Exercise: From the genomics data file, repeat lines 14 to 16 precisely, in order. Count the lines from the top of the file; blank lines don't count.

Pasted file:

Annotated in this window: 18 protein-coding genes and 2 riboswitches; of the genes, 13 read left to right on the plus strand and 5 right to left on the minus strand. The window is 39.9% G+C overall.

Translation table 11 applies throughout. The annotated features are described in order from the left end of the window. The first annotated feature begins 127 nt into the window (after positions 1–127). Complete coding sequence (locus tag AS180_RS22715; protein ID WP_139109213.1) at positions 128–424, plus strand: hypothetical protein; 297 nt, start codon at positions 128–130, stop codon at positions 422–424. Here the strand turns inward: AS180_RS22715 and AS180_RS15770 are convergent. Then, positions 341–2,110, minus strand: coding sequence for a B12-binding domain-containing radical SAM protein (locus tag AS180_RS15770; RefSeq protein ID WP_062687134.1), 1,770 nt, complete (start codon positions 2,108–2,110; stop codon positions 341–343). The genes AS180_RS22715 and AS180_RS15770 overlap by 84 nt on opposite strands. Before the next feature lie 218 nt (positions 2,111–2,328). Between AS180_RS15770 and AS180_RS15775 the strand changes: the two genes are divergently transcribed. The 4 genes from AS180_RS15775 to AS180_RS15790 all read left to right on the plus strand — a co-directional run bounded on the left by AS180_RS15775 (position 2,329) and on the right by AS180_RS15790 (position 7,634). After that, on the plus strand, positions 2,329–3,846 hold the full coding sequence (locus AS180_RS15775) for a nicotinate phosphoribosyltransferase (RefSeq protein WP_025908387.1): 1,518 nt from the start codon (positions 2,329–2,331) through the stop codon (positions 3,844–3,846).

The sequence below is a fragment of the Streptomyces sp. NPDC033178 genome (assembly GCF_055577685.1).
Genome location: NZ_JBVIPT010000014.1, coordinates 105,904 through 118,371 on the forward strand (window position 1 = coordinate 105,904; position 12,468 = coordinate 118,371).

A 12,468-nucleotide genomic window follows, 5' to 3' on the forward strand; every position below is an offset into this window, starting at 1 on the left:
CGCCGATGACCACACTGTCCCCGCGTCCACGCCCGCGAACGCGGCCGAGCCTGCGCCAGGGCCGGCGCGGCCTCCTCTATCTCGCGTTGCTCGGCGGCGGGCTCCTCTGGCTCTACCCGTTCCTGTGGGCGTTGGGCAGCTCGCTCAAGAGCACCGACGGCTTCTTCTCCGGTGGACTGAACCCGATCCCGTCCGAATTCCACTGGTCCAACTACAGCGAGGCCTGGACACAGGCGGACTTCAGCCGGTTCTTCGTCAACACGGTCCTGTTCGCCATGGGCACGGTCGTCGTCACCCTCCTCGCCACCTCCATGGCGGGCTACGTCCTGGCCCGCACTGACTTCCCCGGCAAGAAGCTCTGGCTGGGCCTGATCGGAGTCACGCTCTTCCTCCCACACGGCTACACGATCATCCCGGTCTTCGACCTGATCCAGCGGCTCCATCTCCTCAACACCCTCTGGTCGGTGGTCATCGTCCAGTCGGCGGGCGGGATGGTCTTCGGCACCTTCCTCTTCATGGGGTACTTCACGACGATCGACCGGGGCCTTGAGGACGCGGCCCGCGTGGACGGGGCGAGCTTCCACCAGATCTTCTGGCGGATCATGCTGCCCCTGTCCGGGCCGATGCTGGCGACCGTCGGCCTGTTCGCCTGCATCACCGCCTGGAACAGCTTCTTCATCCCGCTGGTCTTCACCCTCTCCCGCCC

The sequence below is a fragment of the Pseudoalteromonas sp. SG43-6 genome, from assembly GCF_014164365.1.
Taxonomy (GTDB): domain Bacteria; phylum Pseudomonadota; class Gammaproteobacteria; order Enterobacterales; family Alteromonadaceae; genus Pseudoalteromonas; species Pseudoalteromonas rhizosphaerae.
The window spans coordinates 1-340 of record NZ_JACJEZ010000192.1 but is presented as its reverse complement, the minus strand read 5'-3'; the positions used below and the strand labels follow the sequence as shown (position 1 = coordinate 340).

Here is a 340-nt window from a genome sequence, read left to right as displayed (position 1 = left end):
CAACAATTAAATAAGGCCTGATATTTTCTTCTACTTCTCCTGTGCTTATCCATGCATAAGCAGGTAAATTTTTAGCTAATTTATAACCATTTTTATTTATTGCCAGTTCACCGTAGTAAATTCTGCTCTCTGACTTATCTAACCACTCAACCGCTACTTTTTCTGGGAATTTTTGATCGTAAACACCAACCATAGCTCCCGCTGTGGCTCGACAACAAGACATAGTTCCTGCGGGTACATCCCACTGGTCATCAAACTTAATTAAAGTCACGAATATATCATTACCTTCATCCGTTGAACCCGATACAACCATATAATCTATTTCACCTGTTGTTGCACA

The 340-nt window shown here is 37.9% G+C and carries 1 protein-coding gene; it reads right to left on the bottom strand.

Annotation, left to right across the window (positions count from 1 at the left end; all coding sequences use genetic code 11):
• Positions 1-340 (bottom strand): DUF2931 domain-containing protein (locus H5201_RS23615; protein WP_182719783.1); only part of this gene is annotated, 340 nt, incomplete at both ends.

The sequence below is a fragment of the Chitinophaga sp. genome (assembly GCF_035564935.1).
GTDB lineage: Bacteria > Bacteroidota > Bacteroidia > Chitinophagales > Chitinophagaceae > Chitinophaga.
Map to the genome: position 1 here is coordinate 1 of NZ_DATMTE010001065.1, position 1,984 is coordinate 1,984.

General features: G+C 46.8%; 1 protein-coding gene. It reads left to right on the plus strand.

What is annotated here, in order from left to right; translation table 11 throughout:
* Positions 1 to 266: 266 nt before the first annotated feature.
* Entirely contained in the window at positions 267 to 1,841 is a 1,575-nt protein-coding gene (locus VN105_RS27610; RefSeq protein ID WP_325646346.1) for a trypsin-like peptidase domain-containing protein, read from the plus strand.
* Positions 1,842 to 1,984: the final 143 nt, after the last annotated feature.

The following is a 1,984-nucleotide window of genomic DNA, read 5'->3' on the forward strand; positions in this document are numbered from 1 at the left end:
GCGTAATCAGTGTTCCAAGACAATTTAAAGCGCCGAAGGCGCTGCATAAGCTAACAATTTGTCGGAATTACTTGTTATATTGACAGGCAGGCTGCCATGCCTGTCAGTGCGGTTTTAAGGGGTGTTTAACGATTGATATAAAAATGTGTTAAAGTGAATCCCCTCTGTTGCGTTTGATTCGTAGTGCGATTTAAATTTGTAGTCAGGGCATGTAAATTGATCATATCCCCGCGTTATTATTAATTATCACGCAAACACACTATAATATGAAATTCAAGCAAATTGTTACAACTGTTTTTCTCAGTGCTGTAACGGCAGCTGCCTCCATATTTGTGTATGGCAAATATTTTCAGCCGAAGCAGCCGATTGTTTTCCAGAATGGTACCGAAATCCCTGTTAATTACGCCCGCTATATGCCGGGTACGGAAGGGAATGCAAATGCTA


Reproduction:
• Positions 1-340 (bottom strand): DUF2931 domain-containing protein (locus H5201_RS23615; protein WP_182719783.1); only part of this gene is annotated, 340 nt, incomplete at both ends.

The sequence below is a fragment of the Chitinophaga sp. genome (assembly GCF_035564935.1).
GTDB lineage: Bacteria > Bacteroidota > Bacteroidia > Chitinophagales > Chitinophagaceae > Chitinophaga.